Dolly Parton and Porter Wagner, and Kitty Wells and Red Foley block prints: Martin Mazorra. Candle holder: made by Corrie (here’s a tutorial on Etsy). Potato: “Gift from a friend.” Dresser: inherited.

On musical gatherings: My hobbies are singing and playing guitar. My friend and I host an annual concert at my apartment. We invite people over and sing five or six songs. Our preferred genre is murder ballads — like Caleb Meyer by Gillian Welch. We both have a dark sense of humor. It’s not anything serious, just an excuse to hang out.

On favorite tunes: As a teen, I was part of the punk scene, but I fell for country music when I took a ‘History of American Music’ course in college. During the class, I realized that the storytelling in early country music — like Jimmy Rogers and Woody Guthrie — is similar to punk music. They’re both striving for something better.


Corrie Hogg home tour

Quilt and pendant light: made by Corrie. Sconce: Amazon, scallops painted by Corrie. Room divider: “Ryan and I made it with canvas, and I painted the scallops.”

On a calming bedroom: I tend to hang onto things, so before I know it, the apartment gets full of bits and bobs. Because of this, I find The Bible of British Taste inspiring — the clutter in their photos is very similar to my kind of clutter! But I always think, ‘In case our apartment is too chaotic for Ryan — although he has never said anything — I’ll make our bedroom less chaotic.’

Corrie Hogg home tour

Headboard and side table: made by Corrie.

On mixing patterns: I wanted to keep our bedroom calm but still true to my love of playful patterns. So, instead of experimenting with color, I worked with tonal varieties and scale shifts. For example, if there’s a a tiny print — like a grid or ditsy florals — it can look good with bigger stripes or large blocks of color. I reach for patterns when I dress myself, too. I guess part of mixing patterns is just not caring whether it goes!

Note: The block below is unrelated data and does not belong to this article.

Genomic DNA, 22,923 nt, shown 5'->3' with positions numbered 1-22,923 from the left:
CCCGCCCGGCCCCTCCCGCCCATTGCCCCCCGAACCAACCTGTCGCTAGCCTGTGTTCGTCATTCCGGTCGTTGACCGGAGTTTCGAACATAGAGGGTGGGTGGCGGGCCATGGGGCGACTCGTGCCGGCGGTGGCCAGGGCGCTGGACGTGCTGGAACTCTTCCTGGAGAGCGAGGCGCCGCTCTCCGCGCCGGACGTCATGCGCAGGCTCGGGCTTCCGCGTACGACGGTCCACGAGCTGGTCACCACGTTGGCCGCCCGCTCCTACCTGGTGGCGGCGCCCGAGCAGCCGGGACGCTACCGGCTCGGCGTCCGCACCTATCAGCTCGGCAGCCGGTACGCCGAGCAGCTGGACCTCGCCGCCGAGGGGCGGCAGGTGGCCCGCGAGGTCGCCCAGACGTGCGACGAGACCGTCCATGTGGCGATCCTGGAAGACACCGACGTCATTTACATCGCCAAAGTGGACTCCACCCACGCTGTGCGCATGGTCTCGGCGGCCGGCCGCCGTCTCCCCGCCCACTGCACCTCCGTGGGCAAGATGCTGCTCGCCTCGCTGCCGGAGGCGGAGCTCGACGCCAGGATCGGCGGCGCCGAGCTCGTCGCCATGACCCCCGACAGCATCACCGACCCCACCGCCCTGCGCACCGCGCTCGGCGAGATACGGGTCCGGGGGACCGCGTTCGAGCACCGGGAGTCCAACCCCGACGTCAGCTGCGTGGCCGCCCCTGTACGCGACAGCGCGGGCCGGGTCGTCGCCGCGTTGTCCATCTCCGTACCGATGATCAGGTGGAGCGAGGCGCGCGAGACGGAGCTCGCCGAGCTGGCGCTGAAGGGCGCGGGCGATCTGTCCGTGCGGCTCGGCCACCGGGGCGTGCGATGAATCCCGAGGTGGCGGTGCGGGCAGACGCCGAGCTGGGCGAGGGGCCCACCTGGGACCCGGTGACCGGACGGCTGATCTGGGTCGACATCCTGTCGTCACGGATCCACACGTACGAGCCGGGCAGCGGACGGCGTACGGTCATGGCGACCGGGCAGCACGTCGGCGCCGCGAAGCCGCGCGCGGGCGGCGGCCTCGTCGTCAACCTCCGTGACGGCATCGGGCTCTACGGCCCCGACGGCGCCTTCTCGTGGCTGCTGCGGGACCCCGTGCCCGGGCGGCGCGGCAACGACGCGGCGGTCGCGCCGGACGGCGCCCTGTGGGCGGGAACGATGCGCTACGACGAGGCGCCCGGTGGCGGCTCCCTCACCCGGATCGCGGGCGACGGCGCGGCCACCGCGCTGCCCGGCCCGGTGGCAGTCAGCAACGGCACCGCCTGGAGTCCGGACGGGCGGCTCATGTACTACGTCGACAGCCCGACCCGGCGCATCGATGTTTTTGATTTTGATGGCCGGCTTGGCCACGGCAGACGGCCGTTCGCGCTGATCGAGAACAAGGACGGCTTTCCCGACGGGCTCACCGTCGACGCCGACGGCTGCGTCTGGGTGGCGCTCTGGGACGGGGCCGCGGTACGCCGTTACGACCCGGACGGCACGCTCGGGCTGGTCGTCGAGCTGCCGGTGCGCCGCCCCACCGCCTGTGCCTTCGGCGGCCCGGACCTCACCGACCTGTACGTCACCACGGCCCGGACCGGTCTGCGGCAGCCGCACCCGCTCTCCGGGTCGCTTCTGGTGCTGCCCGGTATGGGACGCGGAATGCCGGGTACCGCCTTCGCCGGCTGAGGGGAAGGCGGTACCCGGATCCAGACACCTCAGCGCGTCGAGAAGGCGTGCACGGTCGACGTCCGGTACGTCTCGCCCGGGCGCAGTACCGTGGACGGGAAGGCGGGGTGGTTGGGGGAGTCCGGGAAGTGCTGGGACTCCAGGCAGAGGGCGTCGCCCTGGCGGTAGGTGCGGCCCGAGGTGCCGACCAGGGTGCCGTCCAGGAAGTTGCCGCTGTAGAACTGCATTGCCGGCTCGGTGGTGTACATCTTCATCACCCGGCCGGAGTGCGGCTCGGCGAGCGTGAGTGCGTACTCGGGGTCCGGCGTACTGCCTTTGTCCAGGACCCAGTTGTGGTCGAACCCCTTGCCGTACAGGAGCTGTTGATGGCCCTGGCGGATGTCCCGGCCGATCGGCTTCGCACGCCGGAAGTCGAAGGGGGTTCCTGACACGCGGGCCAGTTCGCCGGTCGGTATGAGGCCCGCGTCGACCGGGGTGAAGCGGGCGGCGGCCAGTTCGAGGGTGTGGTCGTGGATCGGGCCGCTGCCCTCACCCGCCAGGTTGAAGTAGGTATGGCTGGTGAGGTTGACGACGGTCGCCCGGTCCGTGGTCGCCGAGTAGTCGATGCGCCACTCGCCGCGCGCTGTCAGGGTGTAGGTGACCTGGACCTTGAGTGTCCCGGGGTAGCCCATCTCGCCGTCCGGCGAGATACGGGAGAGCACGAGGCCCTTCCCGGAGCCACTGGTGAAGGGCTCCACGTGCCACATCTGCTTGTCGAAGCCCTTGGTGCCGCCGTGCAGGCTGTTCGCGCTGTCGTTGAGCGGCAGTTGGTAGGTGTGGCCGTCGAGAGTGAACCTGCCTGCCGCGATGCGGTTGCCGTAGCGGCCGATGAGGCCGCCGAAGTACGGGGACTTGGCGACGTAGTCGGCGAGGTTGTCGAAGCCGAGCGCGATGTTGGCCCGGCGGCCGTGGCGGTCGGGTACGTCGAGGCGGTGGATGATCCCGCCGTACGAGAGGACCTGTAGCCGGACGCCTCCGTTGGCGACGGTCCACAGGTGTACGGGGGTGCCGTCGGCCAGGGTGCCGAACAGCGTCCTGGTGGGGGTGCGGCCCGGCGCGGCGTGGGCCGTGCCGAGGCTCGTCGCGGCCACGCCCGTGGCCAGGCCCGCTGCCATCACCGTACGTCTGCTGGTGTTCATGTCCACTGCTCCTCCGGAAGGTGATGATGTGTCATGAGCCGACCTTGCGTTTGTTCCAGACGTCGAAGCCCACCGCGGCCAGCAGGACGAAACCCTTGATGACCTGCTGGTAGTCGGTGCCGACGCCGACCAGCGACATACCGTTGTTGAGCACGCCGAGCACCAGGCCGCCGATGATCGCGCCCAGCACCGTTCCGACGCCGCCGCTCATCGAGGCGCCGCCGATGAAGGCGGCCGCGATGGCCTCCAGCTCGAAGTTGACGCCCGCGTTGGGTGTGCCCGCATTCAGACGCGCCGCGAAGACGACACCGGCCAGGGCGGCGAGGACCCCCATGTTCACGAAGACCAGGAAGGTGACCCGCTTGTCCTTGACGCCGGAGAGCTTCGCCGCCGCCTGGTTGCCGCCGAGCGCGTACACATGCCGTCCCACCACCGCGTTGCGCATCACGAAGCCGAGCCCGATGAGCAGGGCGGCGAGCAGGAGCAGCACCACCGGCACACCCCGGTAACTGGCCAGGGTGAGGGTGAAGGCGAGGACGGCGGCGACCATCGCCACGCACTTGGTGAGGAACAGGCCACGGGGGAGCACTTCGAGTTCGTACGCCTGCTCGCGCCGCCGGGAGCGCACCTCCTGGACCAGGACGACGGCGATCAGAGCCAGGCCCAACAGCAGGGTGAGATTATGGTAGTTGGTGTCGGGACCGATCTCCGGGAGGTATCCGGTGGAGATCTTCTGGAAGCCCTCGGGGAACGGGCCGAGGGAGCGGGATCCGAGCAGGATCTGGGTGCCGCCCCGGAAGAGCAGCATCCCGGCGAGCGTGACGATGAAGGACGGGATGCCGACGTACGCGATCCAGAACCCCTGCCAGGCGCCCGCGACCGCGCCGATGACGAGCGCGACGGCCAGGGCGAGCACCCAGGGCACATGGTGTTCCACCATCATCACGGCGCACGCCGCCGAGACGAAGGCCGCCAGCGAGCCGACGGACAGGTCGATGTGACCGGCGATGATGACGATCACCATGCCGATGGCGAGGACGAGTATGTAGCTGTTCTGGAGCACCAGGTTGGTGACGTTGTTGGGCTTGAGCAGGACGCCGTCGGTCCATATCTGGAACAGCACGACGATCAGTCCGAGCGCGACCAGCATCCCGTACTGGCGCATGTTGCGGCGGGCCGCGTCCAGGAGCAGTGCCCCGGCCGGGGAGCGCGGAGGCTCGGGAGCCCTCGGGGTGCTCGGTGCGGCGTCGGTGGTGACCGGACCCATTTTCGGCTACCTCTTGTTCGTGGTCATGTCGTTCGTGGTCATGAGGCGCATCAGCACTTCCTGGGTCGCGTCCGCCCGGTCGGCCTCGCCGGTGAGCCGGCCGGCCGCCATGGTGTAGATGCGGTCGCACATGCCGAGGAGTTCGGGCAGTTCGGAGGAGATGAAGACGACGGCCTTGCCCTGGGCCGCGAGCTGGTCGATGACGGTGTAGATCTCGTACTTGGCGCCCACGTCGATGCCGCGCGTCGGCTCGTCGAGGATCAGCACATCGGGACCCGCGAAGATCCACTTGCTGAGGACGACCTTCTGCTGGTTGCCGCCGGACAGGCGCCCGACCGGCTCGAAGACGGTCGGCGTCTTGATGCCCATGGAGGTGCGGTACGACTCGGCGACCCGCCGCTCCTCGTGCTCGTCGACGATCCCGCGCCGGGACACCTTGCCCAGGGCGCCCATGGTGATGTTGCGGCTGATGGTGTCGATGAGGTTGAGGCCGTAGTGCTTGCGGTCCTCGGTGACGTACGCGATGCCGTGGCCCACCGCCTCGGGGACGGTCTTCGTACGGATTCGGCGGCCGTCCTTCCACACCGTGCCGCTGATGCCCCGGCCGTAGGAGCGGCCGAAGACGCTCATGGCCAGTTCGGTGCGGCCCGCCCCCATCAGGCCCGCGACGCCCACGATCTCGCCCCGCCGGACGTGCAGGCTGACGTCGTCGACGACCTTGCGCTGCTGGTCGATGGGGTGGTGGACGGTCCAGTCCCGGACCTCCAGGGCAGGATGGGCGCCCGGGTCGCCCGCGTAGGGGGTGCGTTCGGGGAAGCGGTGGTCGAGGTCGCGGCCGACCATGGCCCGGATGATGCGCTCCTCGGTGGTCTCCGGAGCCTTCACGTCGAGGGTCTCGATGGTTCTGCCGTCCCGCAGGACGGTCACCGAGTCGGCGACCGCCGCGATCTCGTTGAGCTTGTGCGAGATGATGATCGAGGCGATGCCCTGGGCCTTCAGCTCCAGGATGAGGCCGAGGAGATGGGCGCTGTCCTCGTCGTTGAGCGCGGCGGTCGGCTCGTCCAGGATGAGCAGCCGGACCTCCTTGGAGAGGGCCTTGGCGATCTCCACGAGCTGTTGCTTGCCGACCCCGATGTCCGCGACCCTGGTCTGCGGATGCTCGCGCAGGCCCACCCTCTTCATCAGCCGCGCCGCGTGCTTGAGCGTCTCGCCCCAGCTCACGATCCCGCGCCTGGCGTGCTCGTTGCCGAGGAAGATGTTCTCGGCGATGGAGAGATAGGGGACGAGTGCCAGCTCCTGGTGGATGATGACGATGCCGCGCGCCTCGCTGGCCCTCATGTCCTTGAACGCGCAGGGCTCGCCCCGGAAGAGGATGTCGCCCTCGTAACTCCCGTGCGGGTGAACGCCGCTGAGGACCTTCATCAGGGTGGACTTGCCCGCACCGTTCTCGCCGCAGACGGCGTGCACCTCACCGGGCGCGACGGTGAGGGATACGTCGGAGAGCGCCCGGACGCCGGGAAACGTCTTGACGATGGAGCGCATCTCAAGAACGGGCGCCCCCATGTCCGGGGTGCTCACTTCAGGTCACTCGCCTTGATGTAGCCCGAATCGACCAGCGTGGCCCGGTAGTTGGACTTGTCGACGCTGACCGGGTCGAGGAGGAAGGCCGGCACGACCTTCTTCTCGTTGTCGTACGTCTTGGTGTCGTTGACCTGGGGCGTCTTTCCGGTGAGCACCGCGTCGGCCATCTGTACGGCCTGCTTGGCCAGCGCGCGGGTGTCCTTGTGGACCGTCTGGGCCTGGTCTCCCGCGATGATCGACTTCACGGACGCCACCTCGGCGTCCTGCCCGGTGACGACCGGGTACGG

On an evening routine that stuck: Every night, I do a 15-minute stretch routine, which started after my hysterectomy. I got it done last year, and the recovery was terrible, so I couldn’t exercise. When my doctor finally said I could move my body again, stretching was the only thing I could do. I started doing it every day and now I just can’t quit. My body always feels really good, even a long time after I’m done stretching.


Corrie Hogg House Tour

Table: “A big hollow door from Home Depot. The legs are super simple sawhorse-style legs that I made.” Chair: vintage, similar.

On working from home: I used to have a studio space, but now I love working from home. I’ve been surprised by all the opportunities for connection online. During the pandemic, when I was contemplating leaving my full-time job, I decided to take up sewing again. I drafted a pattern to make a pair of pants. When I posted about the project on social media, so many people were interested that a woman developed my pattern so other people could use it. It was such a cool moment of community building.

On going gray: In art school, I dyed my hair red and purple and blue, but since then, I’ve embraced my natural color. When my first gray streak emerged, I got so many compliments on my hair. Now, it’s salt-and-pepper all over. Occasionally, I look in the mirror and think, ‘Oh, I look older than I feel.’ But from what I’ve heard, that feeling doesn’t leave you as you age. Self-acceptance takes work. I’m constantly reminding myself that I love the way I look and the person I’m becoming.

Corrie Hogg home tour

On the importance of play: We all have this instinctual pull towards creativity when we’re young and unselfconscious — to sing and dance and draw and tell stories. But then what happens is our anxieties and fears get in the way. We start focusing on the end product. Am I making something beautiful? Is it going to be perfect? Will other people like it? But, think about all those pottery places where you can go paint a pot with a friend. Most people don’t really care about having a perfect pot at the end. It’s spending time together and doing something creative, which is such an intrinsic part of being human.

Thank you so much Corrie!

P.S. More house tours, including a leafy, plant-filled apartment with space for meditative gardening and a small apartment that will make you want to paint.

(Photos by Christine Han)